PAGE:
They may have had similar beginnings, but Elaine Wong and Alfred Sun have very divergent paths in their careers.
In a recent interview with AsiaOne for the new Mediacorp drama Silent Walls, Alfred shared his thoughts on seeing fellow Singaporean Elaine on the South Korean Netflix reality show Physical: 100.
“Seeing Elaine on screen was a very happy [occasion] for me, because I know she has been doing a lot of work overseas,” the 31-year-old artiste said.
“But because of that, a lot of the Singaporean audience don’t know about her, so to finally see people here talk about her is very nice to witness.”
Alfred was one of four K-pop idol prospects from Singapore, alongside Tasha Low, Ferlyn Wong as well as the 33-year-old Elaine.
In 2010, he passed two auditions held by South Korean entertainment agency JYP in collaboration with the Singapore-based Alpha Entertainment, and was even offered a contract with the latter.
Although he went to South Korea for a short period to train together with the other three candidates, he wasn’t able to defer his National Service and had to give up on the idol dream.
Over time, the other three talents also dropped out after varying degrees of success in South Korean showbiz, with Tasha, 29, and Ferlyn, 31, returning to Singapore. Elaine opted to remain overseas while Alfred found success in other Asian countries.
He landed the lead role in the 2018 short film, Summerdaze, and made it to the top 30 of Chinese reality show, We Are Young (2020).
The quartet have been a “tightly-knit” group of friends despite their different career choices.
“I honestly think it takes a lot of bravery,” Alfred said, “I feel we’re quite similar because for Elaine, after the whole K-pop thing didn’t work out, she stayed overseas to pursue acting in China, South Korea — but she had no visibility in Singapore.
“This is something I’ve also struggled with quite a bit. For the past, say, five years, I’ve taken part in opportunities overseas, in Taiwan, China and Malaysia.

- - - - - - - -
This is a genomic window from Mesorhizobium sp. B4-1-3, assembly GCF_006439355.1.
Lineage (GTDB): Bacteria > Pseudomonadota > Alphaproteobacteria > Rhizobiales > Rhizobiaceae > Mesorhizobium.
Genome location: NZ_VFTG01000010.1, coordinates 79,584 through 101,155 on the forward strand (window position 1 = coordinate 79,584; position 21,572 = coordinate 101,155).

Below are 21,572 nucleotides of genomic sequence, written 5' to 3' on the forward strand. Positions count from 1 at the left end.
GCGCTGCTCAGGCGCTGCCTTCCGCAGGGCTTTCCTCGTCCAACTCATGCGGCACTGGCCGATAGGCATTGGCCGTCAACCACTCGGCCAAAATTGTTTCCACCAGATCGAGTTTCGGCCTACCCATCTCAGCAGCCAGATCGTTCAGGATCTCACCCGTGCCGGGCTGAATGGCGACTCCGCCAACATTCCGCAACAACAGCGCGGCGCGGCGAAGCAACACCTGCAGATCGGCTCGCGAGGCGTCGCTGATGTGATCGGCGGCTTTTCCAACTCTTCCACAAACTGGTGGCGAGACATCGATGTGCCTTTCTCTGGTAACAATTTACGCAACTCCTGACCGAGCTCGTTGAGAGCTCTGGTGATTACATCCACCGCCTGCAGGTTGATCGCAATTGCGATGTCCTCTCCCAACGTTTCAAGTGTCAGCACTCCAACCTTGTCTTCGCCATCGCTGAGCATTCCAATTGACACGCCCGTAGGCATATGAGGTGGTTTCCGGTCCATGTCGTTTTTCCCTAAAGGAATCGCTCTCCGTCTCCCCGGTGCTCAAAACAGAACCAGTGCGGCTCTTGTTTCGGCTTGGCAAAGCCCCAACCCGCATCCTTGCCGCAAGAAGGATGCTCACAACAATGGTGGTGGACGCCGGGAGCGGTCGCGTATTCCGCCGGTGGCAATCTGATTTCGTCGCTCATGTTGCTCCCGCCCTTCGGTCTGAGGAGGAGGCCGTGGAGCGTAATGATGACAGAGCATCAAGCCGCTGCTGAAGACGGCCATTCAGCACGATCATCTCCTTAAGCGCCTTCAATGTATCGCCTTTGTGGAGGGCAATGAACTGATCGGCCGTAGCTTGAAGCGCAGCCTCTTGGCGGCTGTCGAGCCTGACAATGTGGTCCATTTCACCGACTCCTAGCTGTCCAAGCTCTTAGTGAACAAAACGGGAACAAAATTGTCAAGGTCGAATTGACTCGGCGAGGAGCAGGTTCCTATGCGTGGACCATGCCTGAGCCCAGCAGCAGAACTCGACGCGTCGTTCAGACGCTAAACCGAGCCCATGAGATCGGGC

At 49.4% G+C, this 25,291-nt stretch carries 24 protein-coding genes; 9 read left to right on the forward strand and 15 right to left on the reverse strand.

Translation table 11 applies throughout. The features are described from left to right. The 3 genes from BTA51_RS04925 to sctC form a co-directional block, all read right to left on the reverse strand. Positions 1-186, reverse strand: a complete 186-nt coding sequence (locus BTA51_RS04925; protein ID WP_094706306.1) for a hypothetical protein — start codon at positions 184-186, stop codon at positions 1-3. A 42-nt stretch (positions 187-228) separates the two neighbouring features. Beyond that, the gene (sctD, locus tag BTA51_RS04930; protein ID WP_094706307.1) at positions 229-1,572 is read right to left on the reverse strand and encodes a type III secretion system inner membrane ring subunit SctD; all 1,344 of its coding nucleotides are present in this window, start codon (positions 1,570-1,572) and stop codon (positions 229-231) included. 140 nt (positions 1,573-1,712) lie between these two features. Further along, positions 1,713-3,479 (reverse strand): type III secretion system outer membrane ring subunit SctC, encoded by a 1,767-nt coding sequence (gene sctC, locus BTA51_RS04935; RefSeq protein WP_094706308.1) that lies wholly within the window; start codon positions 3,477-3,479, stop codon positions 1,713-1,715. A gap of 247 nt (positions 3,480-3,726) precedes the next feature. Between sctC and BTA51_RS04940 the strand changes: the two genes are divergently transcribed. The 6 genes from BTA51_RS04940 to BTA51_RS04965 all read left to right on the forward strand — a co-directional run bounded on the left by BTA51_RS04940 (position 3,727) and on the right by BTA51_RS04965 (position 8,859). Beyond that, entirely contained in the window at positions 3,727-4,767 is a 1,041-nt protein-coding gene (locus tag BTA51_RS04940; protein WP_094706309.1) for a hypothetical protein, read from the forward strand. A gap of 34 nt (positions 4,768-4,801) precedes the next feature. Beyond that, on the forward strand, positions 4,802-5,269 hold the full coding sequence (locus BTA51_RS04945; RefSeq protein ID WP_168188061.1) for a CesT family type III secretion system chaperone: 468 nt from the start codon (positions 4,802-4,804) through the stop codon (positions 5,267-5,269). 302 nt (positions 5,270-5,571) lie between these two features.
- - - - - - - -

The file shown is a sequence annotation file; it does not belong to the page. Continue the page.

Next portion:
“But then I started to question, ‘Who is Alfred in Singapore?'”
‘This is home, right?’
As someone who is proud to be a Singaporean, this was a difficult question to consider, Alfred admitted.
He shared: “This is home, right? Our families are based here, even for Elaine.
“So it is quite sad sometimes, because you don’t feel like there’s anyone in Singapore who will celebrate whatever you’ve achieved overseas, perhaps it’s because what we’ve accomplished isn’t huge enough.
“For Elaine to continue doing that (working overseas), for the number of years that she has been doing, I think it’s really quite admirable and brave.”
And although Elaine has Alfred’s respect, he has no intentions on returning to South Korea just yet — conversely, he wants to continue making headway in local showbiz.
He’s only been based in Singapore for the past year-and-a-half, he said, and he feels like he wants to do more here.
Alfred explained that the support he received from Singaporeans while he acted overseas felt “a bit disappointing”, while acting in Singapore gives him a “sense of community” that he found refreshing.
“Seeing more people willing to consume local entertainment has been an even greater motivation for me to want to do more things here.
“I don’t think it (Elaine’s success) has inspired me to want to go and do anything in particular, because I feel that I’ve travelled enough to different countries and experienced different showbiz cultures — and Singapore’s one of my favourites.”
Singapore’s showbiz compared with the world’s
Describing the differences between the entertainment scenes in Singapore and abroad, Alfred told AsiaOne that “there are more opportunities overseas”.
“The landscapes of the industries are very different because Singapore’s is so small, so it feels tightly-knit and like a big family.
“Overseas industries, I think, are more fast-paced and — based on my own experience — artistes are more like a product.”
In contrast, Singapore’s showbiz allows for more creative input from the stars themselves, Alfred said, which is something he respects and treasures more.
He said: “Especially because I’ve been overseas for a while, I really do want to cement my position in Singapore a bit more and expand my social circle and work with more diverse people locally.
“Of course, if I have the opportunity to go overseas [for work], I’d still be glad to take it on.”
Silent Walls is Alfred’s first local drama wherein he plays the introverted son of a well-to-do family in 1988, Jin Kaide, who hopes to pursue dance.
However, he becomes embroiled in a dispute over inheritance after the death of his grandfather when Kaide’s sister, Jin Kaiting (Meixin) becomes the sole heir of the family’s business.
Silent Walls also stars Darren Lim, Mindee Ong, Desmond Shen, Chen Shucheng, Andie Chen and Charlie Goh.
It is available for free on meWATCH and premieres tonight (March 15) at 9pm on Channel 8.